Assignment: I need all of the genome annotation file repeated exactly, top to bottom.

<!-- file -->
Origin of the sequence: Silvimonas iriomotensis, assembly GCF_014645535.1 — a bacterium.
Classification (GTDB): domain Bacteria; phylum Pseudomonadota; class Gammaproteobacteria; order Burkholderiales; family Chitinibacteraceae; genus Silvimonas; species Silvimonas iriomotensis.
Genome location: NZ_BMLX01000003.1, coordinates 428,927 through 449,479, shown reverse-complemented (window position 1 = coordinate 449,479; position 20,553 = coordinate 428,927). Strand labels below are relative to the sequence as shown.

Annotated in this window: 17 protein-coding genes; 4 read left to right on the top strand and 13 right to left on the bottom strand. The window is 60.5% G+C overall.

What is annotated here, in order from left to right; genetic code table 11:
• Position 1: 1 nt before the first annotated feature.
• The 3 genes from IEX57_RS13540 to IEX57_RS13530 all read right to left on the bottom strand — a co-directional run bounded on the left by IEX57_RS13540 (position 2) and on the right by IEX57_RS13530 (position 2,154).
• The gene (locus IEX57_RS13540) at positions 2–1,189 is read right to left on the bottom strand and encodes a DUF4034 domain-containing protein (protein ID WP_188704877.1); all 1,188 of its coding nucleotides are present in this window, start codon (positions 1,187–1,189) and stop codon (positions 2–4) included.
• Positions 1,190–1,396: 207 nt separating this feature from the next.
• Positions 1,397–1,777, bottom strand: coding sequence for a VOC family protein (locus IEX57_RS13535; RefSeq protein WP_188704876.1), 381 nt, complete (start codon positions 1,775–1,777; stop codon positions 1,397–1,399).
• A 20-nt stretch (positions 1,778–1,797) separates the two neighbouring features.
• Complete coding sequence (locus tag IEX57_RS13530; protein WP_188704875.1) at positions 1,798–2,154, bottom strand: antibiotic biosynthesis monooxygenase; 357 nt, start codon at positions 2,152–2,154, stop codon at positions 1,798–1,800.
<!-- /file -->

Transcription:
Origin of the sequence: Silvimonas iriomotensis, assembly GCF_014645535.1 — a bacterium.
Classification (GTDB): domain Bacteria; phylum Pseudomonadota; class Gammaproteobacteria; order Burkholderiales; family Chitinibacteraceae; genus Silvimonas; species Silvimonas iriomotensis.
Genome location: NZ_BMLX01000003.1, coordinates 428,927 through 449,479, shown reverse-complemented (window position 1 = coordinate 449,479; position 20,553 = coordinate 428,927). Strand labels below are relative to the sequence as shown.

Annotated in this window: 17 protein-coding genes; 4 read left to right on the top strand and 13 right to left on the bottom strand. The window is 60.5% G+C overall.

What is annotated here, in order from left to right; genetic code table 11:
• Position 1: 1 nt before the first annotated feature.
• The 3 genes from IEX57_RS13540 to IEX57_RS13530 all read right to left on the bottom strand — a co-directional run bounded on the left by IEX57_RS13540 (position 2) and on the right by IEX57_RS13530 (position 2,154).
• The gene (locus IEX57_RS13540) at positions 2–1,189 is read right to left on the bottom strand and encodes a DUF4034 domain-containing protein (protein ID WP_188704877.1); all 1,188 of its coding nucleotides are present in this window, start codon (positions 1,187–1,189) and stop codon (positions 2–4) included.
• Positions 1,190–1,396: 207 nt separating this feature from the next.
• Positions 1,397–1,777, bottom strand: coding sequence for a VOC family protein (locus IEX57_RS13535; RefSeq protein WP_188704876.1), 381 nt, complete (start codon positions 1,775–1,777; stop codon positions 1,397–1,399).
• A 20-nt stretch (positions 1,778–1,797) separates the two neighbouring features.
• Complete coding sequence (locus tag IEX57_RS13530; protein WP_188704875.1) at positions 1,798–2,154, bottom strand: antibiotic biosynthesis monooxygenase; 357 nt, start codon at positions 2,152–2,154, stop codon at positions 1,798–1,800.